A double-edged ruling

OHIO ' In a significant legal victory for high school student media, a federal district court judge ruled in February that some student newspapers must be accorded greater legal protection than others.

Although Judge James S.

Be [prior] advised

When college student publications tackle controversial topics, administrators often take an unprecedented interest in the paper.

Newspaper advisers may suddenly find themselves caught between standing up for their students and working to please the administration.

Victory for college press

In April the U.S. Court of Appeals for the Seventh Circuit endorsed earlier court rulings that said public colleges and universities cannot demand that content in student-edited publications be reviewed before they are published. In doing so, the court rejected an attempt by the state of Illinois to impose a high school-based censorship standard on college student media.

Student, ACLU sue over withheld article

MICHIGAN ' The American Civil Liberties Union of Michigan filed a lawsuit in April on behalf of a Utica High School student journalist who was censored last spring for reporting on residents' claims that school bus diesel fumes were causing health complications.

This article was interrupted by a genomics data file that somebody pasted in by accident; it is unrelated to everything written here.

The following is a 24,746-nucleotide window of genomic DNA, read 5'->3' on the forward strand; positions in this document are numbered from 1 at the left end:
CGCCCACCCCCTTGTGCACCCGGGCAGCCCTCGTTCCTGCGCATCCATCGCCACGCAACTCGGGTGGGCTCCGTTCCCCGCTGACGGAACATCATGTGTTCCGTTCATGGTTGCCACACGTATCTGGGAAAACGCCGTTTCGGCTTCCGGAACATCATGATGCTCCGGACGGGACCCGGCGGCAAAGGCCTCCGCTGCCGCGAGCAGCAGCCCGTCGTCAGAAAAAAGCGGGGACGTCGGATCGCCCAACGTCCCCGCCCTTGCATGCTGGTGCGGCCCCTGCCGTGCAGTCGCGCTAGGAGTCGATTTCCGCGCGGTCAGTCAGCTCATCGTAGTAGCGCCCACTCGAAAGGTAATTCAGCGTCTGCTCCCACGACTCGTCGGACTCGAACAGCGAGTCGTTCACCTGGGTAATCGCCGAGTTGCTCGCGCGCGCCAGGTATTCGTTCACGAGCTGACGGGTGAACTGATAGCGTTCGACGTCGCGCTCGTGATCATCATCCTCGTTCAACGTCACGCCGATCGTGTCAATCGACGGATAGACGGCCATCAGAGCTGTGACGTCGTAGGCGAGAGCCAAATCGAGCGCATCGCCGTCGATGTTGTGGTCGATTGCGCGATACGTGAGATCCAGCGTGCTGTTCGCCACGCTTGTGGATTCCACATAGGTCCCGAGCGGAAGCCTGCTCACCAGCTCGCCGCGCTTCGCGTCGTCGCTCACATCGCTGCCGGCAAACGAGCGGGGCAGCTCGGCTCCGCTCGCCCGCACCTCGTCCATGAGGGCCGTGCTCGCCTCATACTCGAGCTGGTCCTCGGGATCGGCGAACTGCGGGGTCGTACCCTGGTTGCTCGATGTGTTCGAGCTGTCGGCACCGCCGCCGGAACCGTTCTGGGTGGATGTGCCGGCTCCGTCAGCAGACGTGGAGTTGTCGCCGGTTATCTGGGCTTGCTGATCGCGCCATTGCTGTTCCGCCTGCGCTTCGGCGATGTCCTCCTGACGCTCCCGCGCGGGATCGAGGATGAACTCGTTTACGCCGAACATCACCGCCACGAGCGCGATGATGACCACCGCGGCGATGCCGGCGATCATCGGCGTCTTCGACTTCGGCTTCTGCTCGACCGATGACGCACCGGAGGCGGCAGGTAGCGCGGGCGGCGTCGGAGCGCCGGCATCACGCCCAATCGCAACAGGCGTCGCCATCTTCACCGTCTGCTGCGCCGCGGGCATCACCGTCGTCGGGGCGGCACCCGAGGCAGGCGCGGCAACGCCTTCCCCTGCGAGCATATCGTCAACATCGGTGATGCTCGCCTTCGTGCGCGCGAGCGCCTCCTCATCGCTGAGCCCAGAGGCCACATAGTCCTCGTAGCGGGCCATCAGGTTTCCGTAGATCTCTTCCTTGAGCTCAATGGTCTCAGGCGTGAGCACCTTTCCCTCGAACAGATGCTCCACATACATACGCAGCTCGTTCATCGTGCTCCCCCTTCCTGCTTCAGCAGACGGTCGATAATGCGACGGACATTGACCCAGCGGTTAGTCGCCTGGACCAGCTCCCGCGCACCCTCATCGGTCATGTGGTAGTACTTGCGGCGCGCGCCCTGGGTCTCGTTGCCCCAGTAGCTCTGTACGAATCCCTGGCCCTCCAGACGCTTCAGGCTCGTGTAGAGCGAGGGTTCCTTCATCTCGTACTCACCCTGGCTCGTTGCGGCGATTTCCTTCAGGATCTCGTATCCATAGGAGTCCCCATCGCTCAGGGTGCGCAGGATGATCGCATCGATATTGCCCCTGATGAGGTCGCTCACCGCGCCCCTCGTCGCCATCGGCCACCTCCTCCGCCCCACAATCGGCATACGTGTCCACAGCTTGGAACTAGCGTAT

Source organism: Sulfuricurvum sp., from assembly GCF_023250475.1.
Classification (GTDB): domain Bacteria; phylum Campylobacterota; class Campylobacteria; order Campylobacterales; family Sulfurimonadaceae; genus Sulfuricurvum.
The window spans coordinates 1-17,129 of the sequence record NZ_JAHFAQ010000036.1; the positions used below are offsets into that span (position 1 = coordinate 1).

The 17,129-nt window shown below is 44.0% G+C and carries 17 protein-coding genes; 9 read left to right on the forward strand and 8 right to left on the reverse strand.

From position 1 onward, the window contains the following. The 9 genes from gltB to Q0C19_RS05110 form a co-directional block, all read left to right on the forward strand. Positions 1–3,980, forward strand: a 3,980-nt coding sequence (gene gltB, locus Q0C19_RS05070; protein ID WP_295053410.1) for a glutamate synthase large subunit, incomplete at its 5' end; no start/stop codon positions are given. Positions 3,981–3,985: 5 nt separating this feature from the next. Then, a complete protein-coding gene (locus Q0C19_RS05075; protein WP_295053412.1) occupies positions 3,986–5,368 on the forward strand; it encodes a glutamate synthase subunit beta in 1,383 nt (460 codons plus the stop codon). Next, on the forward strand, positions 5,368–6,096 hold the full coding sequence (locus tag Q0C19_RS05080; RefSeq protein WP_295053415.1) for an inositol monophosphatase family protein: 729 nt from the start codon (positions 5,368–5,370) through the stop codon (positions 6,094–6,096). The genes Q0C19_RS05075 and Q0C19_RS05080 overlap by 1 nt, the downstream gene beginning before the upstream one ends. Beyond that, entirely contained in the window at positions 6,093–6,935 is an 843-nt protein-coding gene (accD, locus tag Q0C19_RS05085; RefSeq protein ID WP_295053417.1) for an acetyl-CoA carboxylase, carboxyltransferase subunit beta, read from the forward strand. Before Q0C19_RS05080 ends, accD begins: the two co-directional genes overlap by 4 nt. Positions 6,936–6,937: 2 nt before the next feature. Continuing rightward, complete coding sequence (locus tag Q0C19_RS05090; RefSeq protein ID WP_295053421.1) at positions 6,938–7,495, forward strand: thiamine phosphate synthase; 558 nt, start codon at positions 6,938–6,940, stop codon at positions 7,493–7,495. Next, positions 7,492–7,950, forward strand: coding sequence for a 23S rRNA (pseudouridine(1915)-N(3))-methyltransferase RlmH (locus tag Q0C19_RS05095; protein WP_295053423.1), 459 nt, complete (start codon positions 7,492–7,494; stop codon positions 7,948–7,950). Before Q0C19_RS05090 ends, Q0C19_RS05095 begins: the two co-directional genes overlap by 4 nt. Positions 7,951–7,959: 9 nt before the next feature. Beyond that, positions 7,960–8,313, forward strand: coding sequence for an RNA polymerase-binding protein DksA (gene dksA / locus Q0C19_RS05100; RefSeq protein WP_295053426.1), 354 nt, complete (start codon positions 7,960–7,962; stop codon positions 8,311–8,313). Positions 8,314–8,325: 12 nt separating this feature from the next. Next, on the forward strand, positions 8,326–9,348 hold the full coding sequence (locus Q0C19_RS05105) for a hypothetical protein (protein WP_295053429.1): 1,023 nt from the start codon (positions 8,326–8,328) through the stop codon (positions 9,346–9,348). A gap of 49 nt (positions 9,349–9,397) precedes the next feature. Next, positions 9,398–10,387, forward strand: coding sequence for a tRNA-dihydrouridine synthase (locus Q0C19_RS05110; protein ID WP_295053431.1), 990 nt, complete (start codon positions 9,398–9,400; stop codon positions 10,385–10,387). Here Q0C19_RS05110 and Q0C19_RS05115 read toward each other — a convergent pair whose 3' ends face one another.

Katherine Dean, currently a senior and managing editor of the Utica High School Arrow, is claiming in her suit that Utica Community Schools and Superintendent Joan Sergent violated her First Amendment rights when they withheld her article from the Arrow.

The censored article reported on a lawsuit filed by Shelby Township residents who lived next to the school district's bus depot.

Student Government vs. Student Newspaper

The saying goes, “Don’t bite the hand that feeds you.” Many student journalists say they are not willing to refrain from publishing articles that could upset their student governments. But when that same body is the one that provides some, if not all, of their funding, situations can get messy.